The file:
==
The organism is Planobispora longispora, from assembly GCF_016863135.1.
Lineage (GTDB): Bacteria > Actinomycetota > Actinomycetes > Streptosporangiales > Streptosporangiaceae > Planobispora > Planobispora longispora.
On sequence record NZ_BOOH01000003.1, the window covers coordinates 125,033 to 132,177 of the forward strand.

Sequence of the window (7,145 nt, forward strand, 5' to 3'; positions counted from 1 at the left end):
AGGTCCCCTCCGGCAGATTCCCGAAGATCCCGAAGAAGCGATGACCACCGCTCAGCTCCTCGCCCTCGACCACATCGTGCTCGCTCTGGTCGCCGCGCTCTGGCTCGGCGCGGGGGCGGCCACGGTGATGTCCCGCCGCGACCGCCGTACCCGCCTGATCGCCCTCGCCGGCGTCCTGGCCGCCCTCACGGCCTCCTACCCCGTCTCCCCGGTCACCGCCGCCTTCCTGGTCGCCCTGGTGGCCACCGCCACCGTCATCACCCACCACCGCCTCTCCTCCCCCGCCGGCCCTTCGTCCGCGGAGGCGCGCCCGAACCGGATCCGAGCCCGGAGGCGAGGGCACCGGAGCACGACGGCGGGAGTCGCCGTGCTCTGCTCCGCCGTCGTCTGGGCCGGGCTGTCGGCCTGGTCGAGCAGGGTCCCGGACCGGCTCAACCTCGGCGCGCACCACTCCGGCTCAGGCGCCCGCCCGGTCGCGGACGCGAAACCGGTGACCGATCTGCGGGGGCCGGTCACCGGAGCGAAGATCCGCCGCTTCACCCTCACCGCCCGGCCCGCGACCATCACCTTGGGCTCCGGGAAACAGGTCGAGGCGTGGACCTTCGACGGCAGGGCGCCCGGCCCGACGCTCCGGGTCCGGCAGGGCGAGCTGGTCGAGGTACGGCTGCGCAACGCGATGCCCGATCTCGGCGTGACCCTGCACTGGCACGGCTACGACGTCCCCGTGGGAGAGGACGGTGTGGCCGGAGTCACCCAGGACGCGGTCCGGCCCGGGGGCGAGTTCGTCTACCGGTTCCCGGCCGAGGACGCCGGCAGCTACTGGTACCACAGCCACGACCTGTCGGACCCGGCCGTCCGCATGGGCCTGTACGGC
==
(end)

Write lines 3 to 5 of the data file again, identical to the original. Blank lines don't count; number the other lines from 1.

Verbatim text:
On sequence record NZ_BOOH01000003.1, the window covers coordinates 125,033 to 132,177 of the forward strand.

Sequence of the window (7,145 nt, forward strand, 5' to 3'; positions counted from 1 at the left end):
AGGTCCCCTCCGGCAGATTCCCGAAGATCCCGAAGAAGCGATGACCACCGCTCAGCTCCTCGCCCTCGACCACATCGTGCTCGCTCTGGTCGCCGCGCTCTGGCTCGGCGCGGGGGCGGCCACGGTGATGTCCCGCCGCGACCGCCGTACCCGCCTGATCGCCCTCGCCGGCGTCCTGGCCGCCCTCACGGCCTCCTACCCCGTCTCCCCGGTCACCGCCGCCTTCCTGGTCGCCCTGGTGGCCACCGCCACCGTCATCACCCACCACCGCCTCTCCTCCCCCGCCGGCCCTTCGTCCGCGGAGGCGCGCCCGAACCGGATCCGAGCCCGGAGGCGAGGGCACCGGAGCACGACGGCGGGAGTCGCCGTGCTCTGCTCCGCCGTCGTCTGGGCCGGGCTGTCGGCCTGGTCGAGCAGGGTCCCGGACCGGCTCAACCTCGGCGCGCACCACTCCGGCTCAGGCGCCCGCCCGGTCGCGGACGCGAAACCGGTGACCGATCTGCGGGGGCCGGTCACCGGAGCGAAGATCCGCCGCTTCACCCTCACCGCCCGGCCCGCGACCATCACCTTGGGCTCCGGGAAACAGGTCGAGGCGTGGACCTTCGACGGCAGGGCGCCCGGCCCGACGCTCCGGGTCCGGCAGGGCGAGCTGGTCGAGGTACGGCTGCGCAACGCGATGCCCGATCTCGGCGTGACCCTGCACTGGCACGGCTACGACGTCCCCGTGGGAGAGGACGGTGTGGCCGGAGTCACCCAGGACGCGGTCCGGCCCGGGGGCGAGTTCGTCTACCGGTTCCCGGCCGAGGACGCCGGCAGCTACTGGTACCACAGCCACGACCTGTCGGACCCGGCCGTCCGCATGGGCCTGTACGGC